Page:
A new cello, and a Rachmaninoff performance2011 Nov 12
Recently I purchased a new cello. This had not been in my plans, and was a surprise to me.
One weekend I was at a guitar store, and I tried out their good acoustic guitars. I realized that I didn't find them to be significantly better than the guitar I already had.
Later that day, Melanie & I were passing another music store, and I remembered that she wanted to buy a flute stand. So we stopped in. While she was picking it out, I wandered over to the cellos and asked if I could play them. That was an interesting experience because I found out I didn't know what kind of sound I wanted in a cello.
So I started trying out cellos from multiple shops. Did you know that the better string (instrument) shops will let you out their door with a borrowed multi-thousand dollar instrument even though you did not pay them any money? At one point I had three borrowed cellos in addition to my old one at home.
Since I wasn't looking for an improved guitar, maybe an improved cello would be good. Certainly my old cello was not great. It's best feature was that I owned it and it was available to me for playing! :-)
So I played a lot of cellos, and slowly distinguished what I wanted. I preferred a hand-made European instrument (better wood, and it would hold its value better). I wanted an instrument that could produce an even sound across the range of the instrument, and that seemed alive because it produced sound easily.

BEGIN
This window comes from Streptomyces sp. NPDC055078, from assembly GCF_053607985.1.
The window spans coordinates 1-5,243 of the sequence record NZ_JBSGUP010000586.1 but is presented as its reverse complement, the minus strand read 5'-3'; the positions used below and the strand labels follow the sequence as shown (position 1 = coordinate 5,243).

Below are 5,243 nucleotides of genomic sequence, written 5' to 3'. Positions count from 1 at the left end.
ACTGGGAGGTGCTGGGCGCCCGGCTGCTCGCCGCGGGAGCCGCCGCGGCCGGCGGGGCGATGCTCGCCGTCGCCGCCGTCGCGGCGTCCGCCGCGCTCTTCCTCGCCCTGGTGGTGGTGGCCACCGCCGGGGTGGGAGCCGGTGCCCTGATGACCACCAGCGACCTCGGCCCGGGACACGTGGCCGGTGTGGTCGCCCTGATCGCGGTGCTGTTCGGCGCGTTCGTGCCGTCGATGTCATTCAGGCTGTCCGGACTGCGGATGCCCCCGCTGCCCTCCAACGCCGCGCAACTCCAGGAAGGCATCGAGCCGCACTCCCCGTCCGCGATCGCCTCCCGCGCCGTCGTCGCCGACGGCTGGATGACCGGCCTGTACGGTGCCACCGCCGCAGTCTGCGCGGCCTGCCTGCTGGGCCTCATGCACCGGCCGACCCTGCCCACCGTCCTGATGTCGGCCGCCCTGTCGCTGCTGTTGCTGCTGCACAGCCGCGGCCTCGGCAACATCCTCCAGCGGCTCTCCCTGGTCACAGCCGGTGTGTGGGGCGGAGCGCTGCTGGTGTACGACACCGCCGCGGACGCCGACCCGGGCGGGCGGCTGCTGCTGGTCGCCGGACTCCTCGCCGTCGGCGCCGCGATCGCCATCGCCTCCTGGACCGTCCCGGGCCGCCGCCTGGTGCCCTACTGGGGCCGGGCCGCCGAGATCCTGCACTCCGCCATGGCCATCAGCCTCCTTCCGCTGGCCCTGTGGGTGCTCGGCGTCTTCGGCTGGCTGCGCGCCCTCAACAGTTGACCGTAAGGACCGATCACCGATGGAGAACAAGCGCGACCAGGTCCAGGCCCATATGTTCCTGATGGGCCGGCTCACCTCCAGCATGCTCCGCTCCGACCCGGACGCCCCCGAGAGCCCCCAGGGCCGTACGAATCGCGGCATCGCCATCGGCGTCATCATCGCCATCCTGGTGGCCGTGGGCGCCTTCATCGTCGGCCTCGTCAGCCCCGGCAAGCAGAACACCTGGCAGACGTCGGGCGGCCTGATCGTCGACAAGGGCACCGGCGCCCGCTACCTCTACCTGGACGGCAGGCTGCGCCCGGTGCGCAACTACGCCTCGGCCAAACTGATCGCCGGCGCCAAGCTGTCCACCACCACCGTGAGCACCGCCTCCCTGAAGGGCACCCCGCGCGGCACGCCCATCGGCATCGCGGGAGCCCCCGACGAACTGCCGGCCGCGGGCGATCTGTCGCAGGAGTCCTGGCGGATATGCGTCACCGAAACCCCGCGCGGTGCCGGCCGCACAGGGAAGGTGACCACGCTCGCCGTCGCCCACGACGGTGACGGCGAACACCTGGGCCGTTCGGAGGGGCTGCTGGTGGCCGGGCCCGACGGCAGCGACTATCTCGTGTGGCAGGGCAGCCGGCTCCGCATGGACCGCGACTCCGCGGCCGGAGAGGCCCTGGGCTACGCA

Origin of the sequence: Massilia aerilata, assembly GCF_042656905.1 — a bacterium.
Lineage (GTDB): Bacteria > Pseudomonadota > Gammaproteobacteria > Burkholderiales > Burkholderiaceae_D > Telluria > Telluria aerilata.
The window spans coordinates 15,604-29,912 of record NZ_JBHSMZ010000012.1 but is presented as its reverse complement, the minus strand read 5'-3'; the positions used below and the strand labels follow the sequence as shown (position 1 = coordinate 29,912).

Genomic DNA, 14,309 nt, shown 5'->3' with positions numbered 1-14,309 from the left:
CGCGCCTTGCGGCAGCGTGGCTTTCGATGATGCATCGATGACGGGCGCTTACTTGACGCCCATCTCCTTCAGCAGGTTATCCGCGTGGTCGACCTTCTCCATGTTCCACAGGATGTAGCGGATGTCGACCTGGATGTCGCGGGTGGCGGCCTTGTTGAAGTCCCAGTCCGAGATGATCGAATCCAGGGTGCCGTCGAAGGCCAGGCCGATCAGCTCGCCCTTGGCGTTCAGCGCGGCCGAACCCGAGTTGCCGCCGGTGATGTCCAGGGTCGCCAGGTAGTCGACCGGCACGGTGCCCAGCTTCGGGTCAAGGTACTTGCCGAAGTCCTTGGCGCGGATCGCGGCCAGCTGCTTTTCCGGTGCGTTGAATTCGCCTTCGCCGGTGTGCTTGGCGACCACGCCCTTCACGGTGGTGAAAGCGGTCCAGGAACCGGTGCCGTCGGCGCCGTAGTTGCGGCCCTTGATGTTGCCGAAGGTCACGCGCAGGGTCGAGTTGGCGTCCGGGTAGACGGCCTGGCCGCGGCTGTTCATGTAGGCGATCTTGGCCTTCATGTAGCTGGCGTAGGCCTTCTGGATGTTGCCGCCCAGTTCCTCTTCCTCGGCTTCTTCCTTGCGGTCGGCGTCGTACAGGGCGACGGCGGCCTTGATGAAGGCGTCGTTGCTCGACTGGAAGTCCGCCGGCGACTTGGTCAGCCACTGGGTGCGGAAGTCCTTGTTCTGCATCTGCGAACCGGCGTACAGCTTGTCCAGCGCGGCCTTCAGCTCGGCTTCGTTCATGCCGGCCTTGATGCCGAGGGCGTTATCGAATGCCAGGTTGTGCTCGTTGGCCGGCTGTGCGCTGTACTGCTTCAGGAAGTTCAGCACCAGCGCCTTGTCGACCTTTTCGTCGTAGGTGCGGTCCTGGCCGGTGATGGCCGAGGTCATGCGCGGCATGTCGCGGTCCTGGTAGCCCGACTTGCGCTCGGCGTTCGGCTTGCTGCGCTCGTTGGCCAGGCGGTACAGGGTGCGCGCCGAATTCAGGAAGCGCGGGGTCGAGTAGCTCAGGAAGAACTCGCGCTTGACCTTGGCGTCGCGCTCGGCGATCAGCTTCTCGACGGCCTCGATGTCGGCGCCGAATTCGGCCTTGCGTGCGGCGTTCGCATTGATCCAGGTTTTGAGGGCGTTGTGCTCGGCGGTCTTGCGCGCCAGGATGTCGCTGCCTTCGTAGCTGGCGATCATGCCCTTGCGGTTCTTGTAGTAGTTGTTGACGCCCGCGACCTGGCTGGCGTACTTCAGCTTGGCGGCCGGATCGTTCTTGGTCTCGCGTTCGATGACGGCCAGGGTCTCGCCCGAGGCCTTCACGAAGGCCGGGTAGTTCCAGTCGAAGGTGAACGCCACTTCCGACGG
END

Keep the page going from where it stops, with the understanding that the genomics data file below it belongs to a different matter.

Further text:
After I settled on an instrument, then I needed to pick out a bow. Surprisingly, the bow needs to be chosen by how well it plays a specific cello.
The comparison to my old cello is astonishing. If I pick up the old one, having just put down the new one, it would sound to you like I went into the next room, closed the door and then started playing. My new cello lets me make sounds that I previously had only heard in recordings by good cellists.
So, now I needed to start playing more music. I did some on-line research, bought some pieces of music, and then re-discovered some Rachmaninoff music I already had. Maybe I had decided it was too difficult for me before. (Or maybe I wasn't sufficiently motivated? :-)
Rachmaninoff wrote a sonata for cello and piano. The piece is interesting because he considered the two instruments to be equals. They pass themes back and forth, and at times duet together. And it had a movement I thought I could learn.
In our band at church, our young pianist was an amazing musician. I knew she would be in a piano recital in the fall, so I proposed a challenge for both of us: that we would learn this piece and perform it for her recital. She talked with her piano teacher, and they decided, "Yes". So we worked hard.
It all came together on Friday, and was a good success.
Video of Rachel & Larry:
Rachmaninoff Op. 19, Sonata for Cello and Piano, Andante
(Unfortunately my camera shut off in the middle of the piece. So I used an alternate video source for the last half.)